But there is an even more pervasive threat to digital businesses that stems from increasingly sophisticated bots. Researcher Troy Hunt recently loaded his 10 billionth stolen credential to haveibeenpwnd. His site and research point to the fact that credential abuse and account takeover are an increasingly lucrative criminal enterprise. During the launch of Disney+, I saw first-hand how you could easily buy stolen accounts from third-parties openly advertising them for sale on Twitter.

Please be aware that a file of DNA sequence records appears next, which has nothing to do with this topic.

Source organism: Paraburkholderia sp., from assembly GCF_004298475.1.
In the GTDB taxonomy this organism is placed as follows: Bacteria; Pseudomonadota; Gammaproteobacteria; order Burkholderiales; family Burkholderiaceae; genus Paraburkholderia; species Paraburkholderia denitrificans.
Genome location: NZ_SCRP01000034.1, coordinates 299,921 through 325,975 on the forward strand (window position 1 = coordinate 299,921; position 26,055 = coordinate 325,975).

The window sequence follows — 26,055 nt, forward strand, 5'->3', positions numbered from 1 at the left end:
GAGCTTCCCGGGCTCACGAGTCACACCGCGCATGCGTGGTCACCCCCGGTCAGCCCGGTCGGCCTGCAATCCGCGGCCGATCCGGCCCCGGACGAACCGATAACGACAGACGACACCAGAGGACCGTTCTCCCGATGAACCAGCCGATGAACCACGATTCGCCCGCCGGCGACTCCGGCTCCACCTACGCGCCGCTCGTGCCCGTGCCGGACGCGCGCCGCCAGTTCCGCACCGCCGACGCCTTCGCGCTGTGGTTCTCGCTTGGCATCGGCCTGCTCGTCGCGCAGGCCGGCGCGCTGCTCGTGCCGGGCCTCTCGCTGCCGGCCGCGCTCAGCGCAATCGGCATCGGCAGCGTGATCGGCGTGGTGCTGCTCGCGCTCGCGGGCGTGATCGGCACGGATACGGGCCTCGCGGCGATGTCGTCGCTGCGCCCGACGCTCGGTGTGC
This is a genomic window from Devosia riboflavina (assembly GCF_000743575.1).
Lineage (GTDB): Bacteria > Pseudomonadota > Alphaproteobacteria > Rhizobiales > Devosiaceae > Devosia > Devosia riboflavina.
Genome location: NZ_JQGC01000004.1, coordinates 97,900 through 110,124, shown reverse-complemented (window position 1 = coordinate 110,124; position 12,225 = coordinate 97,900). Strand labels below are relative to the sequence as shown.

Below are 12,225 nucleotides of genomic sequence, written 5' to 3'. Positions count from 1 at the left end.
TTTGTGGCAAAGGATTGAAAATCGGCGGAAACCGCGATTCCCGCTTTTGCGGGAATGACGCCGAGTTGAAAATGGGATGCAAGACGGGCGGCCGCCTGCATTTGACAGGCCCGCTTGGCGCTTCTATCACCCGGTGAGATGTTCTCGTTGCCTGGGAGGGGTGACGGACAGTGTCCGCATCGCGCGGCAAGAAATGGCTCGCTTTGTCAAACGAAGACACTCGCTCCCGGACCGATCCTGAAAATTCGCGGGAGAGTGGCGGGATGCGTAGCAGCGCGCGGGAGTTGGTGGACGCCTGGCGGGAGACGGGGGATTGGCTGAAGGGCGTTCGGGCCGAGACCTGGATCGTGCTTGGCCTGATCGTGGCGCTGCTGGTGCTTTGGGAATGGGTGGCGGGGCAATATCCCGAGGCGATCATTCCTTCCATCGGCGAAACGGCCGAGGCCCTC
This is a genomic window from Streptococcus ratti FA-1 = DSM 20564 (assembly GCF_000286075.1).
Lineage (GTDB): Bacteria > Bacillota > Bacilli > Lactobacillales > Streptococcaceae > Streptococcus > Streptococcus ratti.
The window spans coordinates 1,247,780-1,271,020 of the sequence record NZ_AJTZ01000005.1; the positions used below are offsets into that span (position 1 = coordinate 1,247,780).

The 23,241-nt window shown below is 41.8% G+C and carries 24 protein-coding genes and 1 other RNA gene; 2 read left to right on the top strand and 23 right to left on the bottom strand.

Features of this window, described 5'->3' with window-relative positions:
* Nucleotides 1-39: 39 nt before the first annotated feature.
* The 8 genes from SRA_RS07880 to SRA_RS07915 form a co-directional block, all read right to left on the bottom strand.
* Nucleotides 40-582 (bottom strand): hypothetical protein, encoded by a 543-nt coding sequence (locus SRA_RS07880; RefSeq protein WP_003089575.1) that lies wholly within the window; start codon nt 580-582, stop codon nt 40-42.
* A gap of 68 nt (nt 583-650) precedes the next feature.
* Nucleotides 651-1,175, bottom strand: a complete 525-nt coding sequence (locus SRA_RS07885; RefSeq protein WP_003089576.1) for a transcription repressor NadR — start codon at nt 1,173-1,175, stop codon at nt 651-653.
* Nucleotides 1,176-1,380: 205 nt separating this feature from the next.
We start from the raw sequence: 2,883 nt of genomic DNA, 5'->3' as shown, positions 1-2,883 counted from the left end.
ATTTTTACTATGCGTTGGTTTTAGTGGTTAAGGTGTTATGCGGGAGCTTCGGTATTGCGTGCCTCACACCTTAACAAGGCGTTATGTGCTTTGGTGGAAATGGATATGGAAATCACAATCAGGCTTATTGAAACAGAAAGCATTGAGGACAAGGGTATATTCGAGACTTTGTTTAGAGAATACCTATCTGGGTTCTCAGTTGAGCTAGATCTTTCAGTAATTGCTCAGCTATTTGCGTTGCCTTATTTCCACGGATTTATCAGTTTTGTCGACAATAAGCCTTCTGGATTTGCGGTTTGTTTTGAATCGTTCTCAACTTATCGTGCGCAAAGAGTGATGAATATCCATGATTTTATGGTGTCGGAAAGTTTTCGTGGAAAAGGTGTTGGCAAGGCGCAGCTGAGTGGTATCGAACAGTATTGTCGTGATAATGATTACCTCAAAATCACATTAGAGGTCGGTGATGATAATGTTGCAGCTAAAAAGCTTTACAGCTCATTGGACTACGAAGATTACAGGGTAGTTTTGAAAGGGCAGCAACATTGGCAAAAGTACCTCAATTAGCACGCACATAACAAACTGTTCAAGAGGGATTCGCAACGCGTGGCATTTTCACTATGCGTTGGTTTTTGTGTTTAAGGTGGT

Experts highlight that bots, and especially low-cost, turnkey bots that come with out-of-the-box evasions to solve CAPTCHAs, or load large databases of proxy servers to stump basic WAF protections make this a very difficult problem to solve. Simple IP blocking or rate limiting cannot protect against purpose-built all-in-one bots like AIO bot that are designed to evade detections. This explains why CDN providers and others have been snapping up a lot of bot detection companies and building out their mitigation capabilities. Last year we saw Barracuda acquire bot mitigation technology from InfiSecure; Adjust acquired bot detection specialist Unbotify; Distil acquired bot detection company Are You A Human; Imperva Acquired Distil Networks; Radware Acquired ShieldSquare; and Goldman Sachs Merchant Banking Division invested in ClearSky Security.